A GP survey found that despite just a quarter of GPs supporting CCG management of contracts, support is strong for certain elements of co-commissioning.
Almost 80% of about 600 GPs who responded supported CCGs designing new enhanced services, while 71% were in favour of them creating local alternatives to the QOF. More than half of GPs backed CCGs being able to establish new practices and monitor contract performance.
About 40% supported CCGs designing PMS and APMS contracts, and controlling discretionary payments. But there was less support for handing other functions to GP-led CCGs. More than 60% of GPs opposed giving them the power to remove contracts. Almost half opposed CCGs taking contractual action, such as issuing breach notices.
About 90% of CCGs are expected to take on one of three levels of co-commissioning from April, with many taking fully delegated control. Others will opt for shared responsibility with NHS England, or for greater involvement.
CCGs will not performance manage individual GPs, but under the delegated model, they will oversee contractual performance, budgets and complaints management.
Under delegated and joint arrangement models, CCGs will be able to design local incentives that could replace the QOF or directed enhanced services. This will not affect practices’ rights under the GMS contract.
CCGs will be able to vary, renew and commission new primary care contracts.
Despite opposition to many elements of co-commissioning, the GPC backs GPs having an integral role in commissioning primary care and has been urging practices to work harder to influence funding and workload decisions.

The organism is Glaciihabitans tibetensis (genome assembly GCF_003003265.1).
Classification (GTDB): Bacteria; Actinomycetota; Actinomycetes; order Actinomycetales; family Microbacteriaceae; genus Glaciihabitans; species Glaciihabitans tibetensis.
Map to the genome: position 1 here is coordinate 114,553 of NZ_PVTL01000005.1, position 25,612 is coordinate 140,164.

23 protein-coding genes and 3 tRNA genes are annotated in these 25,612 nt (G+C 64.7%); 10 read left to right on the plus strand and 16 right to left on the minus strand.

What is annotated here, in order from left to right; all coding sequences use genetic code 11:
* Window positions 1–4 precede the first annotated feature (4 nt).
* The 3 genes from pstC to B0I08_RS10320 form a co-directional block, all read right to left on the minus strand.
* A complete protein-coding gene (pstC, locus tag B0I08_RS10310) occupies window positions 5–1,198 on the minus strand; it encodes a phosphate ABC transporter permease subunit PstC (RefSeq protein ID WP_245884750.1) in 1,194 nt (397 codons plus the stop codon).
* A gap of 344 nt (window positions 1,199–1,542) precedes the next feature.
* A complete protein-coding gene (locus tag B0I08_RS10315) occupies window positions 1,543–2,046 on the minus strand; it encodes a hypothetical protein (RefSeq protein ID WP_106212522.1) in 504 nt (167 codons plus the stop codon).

GPC chairman Dr Chaand Nagpaul has told GP practices to ‘stake their claim’ as CCG members. GPC deputy chairman Dr Richard Vautrey has suggested co-commissioning could allow CCGs to ‘level up’ funding for practices hit by recent MPIG or PMS cuts.
More than 85% of GPs said plans to allow CCGs to commission local incentive schemes would create variation in services. NHS England has said local schemes that replace the QOF could boost consistency of services by enabling commissioners to better respond to local needs.
About 64% of GPs surveyed agreed the move could help target funding at local needs, but 68% thought it would increase practice workload.
The GPC has warned practices could still be performance managed on QOF indicators, even if they opt into local arrangements, meaning more work for the same money.
CCGs taking delegated powers will have to form primary care commissioning committees with lay leaders, to avoid conflicts of interest.
But 73% of GPs surveyed said co-commissioning would make avoiding conflicts harder, and 63% said lay-led committees would undermine clinical leadership of CCGs.
Conflicts of interest
Many GPs said they feared possible conflicts of interest. One said CCGs should not have complete control. ‘It is an opportunity for unscrupulous GPs to predatorily take over other practices,’ said another.
Some GPs said CCG control may be preferable to NHS England. ‘Area teams don’t seem to have the capacity to commission primary care effectively,’ said one.
One GP added: ‘The CCG is probably the least worst place for these to be managed. Better a local organisation than the ever more distant area teams.’
Dr Vautrey said: ‘Local contracts may seem like a good idea, but if the protection of a national contract is lost, our experience of PCTs suggests practices soon find themselves between a rock and a hard place.’
GP Dr Amanda Doyle, co-chairwoman of NHS Clinical Commissioners, said many CCGs had worked with local GPs to agree co-commissioning plans. She said the transfer of powers ‘offers CCGs and their members the chance to work together as peers to enhance care for their patients’.